Shanghai Museum of Glass Building, Baoshan Architecture, Picture, Architect, Project
Shanghai Museum of Glass : Baoshan Building
Shanghai Museum of Glass Development – design by logon, architects
18 Aug 2011
Shanghai Museum of Glass
Shanghai Museum of Glass Building
The Shanghai Museum of Glass is located on a former glass manufacturing and processing site in the northern District of Baoshan, Shanghai (China). The site covers a total area of 40,300 sqm and consists of thirty industrial buildings, with most of them still being used by glass related industries. The owner, Shanghai Glass Co., aimed to upgrade the site, and selected two buildings to become the Shanghai Museum of Glass to kick start the project. This is the first glass museum in China, and one of the first museums in China based on a modern, experience-based exhibition concept. The museum covers an area of 5,500 sqm and hosts exhibition spaces, a glass art gallery, workshops for artists and visitors, event and temporary exhibition spaces, a cafe and offices, storage and supporting facilities.
The Shanghai Museum of Glass is the first piece of the new G+ glass theme park. In near future, the museum will be surrounded by a hot glass show, glass artist workshops and galleries, a glass sculpture garden and others. The museum concept is based on the integration and interaction of the various functions, but the glass museum will be the main landmark to attract visitors from the city center to this remote industrial location.
The museum building is based on two existing buildings, a former glass bottle factory and a warehouse. To make them suitable for museum usage they were cleaned-up, reinforced and upgraded with up-to-date building technologies. Two new elements were added to enhance usability and meet exhibition requirements. A glass void connects the old buildings, enabling convenient routing and providing additional space for temporary exhibitions or events. A two floor steel structure was wrapped half around the former warehouse to provide daylight lit spaces for the entrance lobby, café and museum shop, restoration workshops, offices and facilities. Both old and new building parts are clearly visible on façades and in interior spaces, providing an additional theme to the exhibition connecting history and future.
Visitors experience the museum on a route through all parts of the ensemble. Old building parts are preserved in stone or concrete, contrasted by the new areas that are mainly executed as open spaces with glass as core material. The museum experience tour starts in the main lobby, visitors then move through the temporary exhibition area, from where they are guided through the glass void into the main exhibition area inside the former bottle factory. Here, the main exhibition shares the space with workshops, seminar rooms and a library. The further route leads back through the void over a bridge into the upper atrium.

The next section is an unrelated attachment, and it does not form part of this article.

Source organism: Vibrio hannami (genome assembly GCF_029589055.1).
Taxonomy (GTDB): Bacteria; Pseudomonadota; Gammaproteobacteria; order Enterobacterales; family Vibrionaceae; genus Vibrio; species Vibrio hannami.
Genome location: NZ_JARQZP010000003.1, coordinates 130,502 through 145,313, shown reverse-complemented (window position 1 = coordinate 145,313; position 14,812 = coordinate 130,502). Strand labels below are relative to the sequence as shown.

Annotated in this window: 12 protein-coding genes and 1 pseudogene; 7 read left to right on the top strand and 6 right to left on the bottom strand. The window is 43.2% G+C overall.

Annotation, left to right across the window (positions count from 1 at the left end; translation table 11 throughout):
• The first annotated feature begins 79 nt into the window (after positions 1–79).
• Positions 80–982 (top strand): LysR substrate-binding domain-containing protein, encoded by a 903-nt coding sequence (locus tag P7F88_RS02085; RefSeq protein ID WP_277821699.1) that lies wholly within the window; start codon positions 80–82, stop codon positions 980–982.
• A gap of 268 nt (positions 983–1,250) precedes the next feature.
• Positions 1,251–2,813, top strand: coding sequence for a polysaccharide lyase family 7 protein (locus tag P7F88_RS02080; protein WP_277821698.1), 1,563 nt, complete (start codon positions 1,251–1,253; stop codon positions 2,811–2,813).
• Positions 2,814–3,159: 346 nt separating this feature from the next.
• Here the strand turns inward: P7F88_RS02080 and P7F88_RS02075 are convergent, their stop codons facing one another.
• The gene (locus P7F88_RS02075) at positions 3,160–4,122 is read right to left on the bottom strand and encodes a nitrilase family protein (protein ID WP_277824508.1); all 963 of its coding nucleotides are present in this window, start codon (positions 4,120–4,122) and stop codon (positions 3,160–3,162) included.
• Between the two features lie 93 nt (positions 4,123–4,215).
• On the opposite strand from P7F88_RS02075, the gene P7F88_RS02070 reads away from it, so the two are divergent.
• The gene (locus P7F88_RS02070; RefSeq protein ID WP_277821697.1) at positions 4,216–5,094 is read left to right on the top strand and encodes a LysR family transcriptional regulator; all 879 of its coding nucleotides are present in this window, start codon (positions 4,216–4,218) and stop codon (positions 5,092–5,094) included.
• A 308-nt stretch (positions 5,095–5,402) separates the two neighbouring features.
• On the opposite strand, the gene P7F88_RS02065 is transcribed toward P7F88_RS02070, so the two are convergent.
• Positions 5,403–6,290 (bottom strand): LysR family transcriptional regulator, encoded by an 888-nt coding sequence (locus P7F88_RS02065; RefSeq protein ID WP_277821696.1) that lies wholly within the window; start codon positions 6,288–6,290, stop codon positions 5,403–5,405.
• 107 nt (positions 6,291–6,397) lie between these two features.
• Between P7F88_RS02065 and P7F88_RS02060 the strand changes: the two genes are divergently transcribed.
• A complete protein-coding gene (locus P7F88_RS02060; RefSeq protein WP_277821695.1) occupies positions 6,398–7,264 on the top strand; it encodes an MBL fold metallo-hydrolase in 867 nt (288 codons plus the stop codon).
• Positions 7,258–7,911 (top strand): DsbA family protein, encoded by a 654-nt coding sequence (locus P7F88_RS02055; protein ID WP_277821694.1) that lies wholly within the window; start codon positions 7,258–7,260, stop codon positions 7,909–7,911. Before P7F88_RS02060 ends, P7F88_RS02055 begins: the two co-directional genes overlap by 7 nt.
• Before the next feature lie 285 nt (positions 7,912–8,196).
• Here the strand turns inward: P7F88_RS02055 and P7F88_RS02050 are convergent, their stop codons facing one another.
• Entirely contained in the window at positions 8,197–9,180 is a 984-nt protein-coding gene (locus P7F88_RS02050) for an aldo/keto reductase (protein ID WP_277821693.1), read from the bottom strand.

The key challenge was to invent a new type of glass facade for a glass museum owned by a glass production company and to create a landmark while integrating the new façade into an existing context. The design uses standard industry glass, U shaped glass panels, common in industrial buildings all over the world. To achieve the desired effect, the panels were treated in a unique way that turned them into outstanding façade elements. The process was performed by the owner of the building itself, resulting in over 500 individual façade panels: Firstly, the elements were sandblasted from the back to reduce transparency. In a second step, glass-related keywords were selected in 10 different languages, and applied as plastic foil onto the sandblasted surface. Enamel was sprayed on, the words revealed by taking off the foil and the enamel was burned into each element. Finally, selected keywords were equipped with LED backlight to create the light effects during day and nighttime, turning the new Shanghai Museum of Glass into a true landmark in its’ industrial surrounding.
Shanghai Museum of Glass images / information from FD
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picture from architect
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photograph : Andrew McRae
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photo © Andrew McRae
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Shanghai Museum of Glass Building – page